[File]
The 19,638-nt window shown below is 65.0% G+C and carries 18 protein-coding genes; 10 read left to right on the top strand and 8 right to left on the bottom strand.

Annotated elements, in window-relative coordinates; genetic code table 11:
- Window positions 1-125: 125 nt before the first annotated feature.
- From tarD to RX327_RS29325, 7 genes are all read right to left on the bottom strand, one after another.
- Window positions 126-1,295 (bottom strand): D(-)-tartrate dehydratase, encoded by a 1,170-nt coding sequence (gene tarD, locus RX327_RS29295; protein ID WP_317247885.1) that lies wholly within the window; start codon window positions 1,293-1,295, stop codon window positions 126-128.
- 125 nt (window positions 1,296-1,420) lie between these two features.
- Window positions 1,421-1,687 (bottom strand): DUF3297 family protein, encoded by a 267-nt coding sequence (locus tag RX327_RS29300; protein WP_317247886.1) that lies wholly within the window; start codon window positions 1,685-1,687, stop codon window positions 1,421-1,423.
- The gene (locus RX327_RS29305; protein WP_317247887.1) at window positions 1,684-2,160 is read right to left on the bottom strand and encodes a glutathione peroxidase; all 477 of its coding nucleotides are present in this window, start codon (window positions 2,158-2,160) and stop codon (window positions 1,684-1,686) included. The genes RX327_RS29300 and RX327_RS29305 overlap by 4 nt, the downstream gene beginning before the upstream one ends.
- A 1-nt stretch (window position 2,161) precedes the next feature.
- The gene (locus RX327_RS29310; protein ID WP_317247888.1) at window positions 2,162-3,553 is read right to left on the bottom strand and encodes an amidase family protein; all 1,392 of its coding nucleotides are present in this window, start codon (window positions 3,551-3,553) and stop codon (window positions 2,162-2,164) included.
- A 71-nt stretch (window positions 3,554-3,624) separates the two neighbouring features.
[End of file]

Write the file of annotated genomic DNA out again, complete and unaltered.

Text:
The 19,638-nt window shown below is 65.0% G+C and carries 18 protein-coding genes; 10 read left to right on the top strand and 8 right to left on the bottom strand.

Annotated elements, in window-relative coordinates; genetic code table 11:
- Window positions 1-125: 125 nt before the first annotated feature.
- From tarD to RX327_RS29325, 7 genes are all read right to left on the bottom strand, one after another.
- Window positions 126-1,295 (bottom strand): D(-)-tartrate dehydratase, encoded by a 1,170-nt coding sequence (gene tarD, locus RX327_RS29295; protein ID WP_317247885.1) that lies wholly within the window; start codon window positions 1,293-1,295, stop codon window positions 126-128.
- 125 nt (window positions 1,296-1,420) lie between these two features.
- Window positions 1,421-1,687 (bottom strand): DUF3297 family protein, encoded by a 267-nt coding sequence (locus tag RX327_RS29300; protein WP_317247886.1) that lies wholly within the window; start codon window positions 1,685-1,687, stop codon window positions 1,421-1,423.
- The gene (locus RX327_RS29305; protein WP_317247887.1) at window positions 1,684-2,160 is read right to left on the bottom strand and encodes a glutathione peroxidase; all 477 of its coding nucleotides are present in this window, start codon (window positions 2,158-2,160) and stop codon (window positions 1,684-1,686) included. The genes RX327_RS29300 and RX327_RS29305 overlap by 4 nt, the downstream gene beginning before the upstream one ends.
- A 1-nt stretch (window position 2,161) precedes the next feature.
- The gene (locus RX327_RS29310; protein ID WP_317247888.1) at window positions 2,162-3,553 is read right to left on the bottom strand and encodes an amidase family protein; all 1,392 of its coding nucleotides are present in this window, start codon (window positions 3,551-3,553) and stop codon (window positions 2,162-2,164) included.
- A 71-nt stretch (window positions 3,554-3,624) separates the two neighbouring features.